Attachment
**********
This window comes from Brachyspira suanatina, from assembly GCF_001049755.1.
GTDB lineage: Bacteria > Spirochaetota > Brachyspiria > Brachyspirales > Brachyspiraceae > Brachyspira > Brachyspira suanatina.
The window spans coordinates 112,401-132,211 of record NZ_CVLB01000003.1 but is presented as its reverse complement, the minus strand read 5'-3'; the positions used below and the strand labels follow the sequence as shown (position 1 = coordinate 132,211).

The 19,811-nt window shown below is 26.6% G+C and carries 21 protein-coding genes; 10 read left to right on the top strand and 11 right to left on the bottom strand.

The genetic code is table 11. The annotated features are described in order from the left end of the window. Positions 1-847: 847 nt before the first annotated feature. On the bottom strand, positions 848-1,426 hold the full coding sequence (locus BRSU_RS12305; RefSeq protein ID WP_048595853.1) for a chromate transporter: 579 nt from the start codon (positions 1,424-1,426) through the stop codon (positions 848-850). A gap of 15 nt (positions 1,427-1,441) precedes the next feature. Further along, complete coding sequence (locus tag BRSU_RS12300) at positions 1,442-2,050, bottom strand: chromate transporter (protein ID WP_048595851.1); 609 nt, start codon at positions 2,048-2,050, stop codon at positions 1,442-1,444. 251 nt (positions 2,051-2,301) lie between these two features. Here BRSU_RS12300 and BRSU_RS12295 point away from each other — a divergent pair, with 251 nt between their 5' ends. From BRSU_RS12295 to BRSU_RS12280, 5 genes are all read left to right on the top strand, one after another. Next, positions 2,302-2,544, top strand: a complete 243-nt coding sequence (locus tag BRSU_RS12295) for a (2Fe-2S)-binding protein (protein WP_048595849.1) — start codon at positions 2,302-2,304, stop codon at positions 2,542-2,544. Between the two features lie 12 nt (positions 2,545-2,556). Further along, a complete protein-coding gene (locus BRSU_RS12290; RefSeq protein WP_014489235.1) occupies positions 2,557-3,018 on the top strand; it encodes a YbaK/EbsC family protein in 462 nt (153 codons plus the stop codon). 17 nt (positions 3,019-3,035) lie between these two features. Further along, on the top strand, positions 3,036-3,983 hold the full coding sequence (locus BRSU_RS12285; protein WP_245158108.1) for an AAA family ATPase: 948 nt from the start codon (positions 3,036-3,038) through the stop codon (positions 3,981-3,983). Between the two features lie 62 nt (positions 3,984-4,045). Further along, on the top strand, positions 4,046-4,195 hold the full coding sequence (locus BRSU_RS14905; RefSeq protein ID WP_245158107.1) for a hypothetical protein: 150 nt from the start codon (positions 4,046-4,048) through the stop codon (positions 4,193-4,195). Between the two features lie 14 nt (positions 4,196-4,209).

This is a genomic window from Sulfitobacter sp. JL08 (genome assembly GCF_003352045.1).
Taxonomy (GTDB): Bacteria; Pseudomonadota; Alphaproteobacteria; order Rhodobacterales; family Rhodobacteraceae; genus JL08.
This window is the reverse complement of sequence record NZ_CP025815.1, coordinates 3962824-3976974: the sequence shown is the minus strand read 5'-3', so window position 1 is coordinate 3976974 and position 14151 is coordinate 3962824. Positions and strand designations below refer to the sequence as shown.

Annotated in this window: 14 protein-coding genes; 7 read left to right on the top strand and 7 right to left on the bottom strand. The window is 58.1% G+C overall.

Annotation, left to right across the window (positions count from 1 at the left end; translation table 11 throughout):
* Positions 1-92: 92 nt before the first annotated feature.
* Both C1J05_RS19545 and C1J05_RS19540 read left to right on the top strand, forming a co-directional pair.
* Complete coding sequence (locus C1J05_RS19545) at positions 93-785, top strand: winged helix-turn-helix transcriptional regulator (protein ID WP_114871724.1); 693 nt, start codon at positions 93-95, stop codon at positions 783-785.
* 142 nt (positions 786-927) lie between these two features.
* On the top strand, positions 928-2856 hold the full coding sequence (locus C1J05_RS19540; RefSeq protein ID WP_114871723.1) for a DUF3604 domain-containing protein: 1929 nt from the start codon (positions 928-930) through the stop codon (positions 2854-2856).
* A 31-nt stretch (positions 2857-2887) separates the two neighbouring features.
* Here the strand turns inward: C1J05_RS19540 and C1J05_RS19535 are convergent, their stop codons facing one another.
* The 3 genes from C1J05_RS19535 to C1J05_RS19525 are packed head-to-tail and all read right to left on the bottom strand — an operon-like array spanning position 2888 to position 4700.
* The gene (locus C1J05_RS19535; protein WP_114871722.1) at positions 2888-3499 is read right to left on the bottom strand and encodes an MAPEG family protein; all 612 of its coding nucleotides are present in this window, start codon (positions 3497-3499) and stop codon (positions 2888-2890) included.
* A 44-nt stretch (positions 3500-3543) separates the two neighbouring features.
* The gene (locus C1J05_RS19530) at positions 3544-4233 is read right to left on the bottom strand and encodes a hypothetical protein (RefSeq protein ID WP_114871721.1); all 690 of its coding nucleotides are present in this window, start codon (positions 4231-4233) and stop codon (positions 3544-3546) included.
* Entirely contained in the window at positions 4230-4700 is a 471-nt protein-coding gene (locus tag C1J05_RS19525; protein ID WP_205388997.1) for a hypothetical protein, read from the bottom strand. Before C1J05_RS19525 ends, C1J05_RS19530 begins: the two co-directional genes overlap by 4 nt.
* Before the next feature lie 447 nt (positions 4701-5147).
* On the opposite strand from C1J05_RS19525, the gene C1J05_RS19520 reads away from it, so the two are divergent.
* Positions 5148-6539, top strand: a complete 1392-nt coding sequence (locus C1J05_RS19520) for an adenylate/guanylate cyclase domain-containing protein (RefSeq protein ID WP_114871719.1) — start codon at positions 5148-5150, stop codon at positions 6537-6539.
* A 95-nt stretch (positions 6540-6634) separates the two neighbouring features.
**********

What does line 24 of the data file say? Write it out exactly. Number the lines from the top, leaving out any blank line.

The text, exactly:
* On the opposite strand from C1J05_RS19525, the gene C1J05_RS19520 reads away from it, so the two are divergent.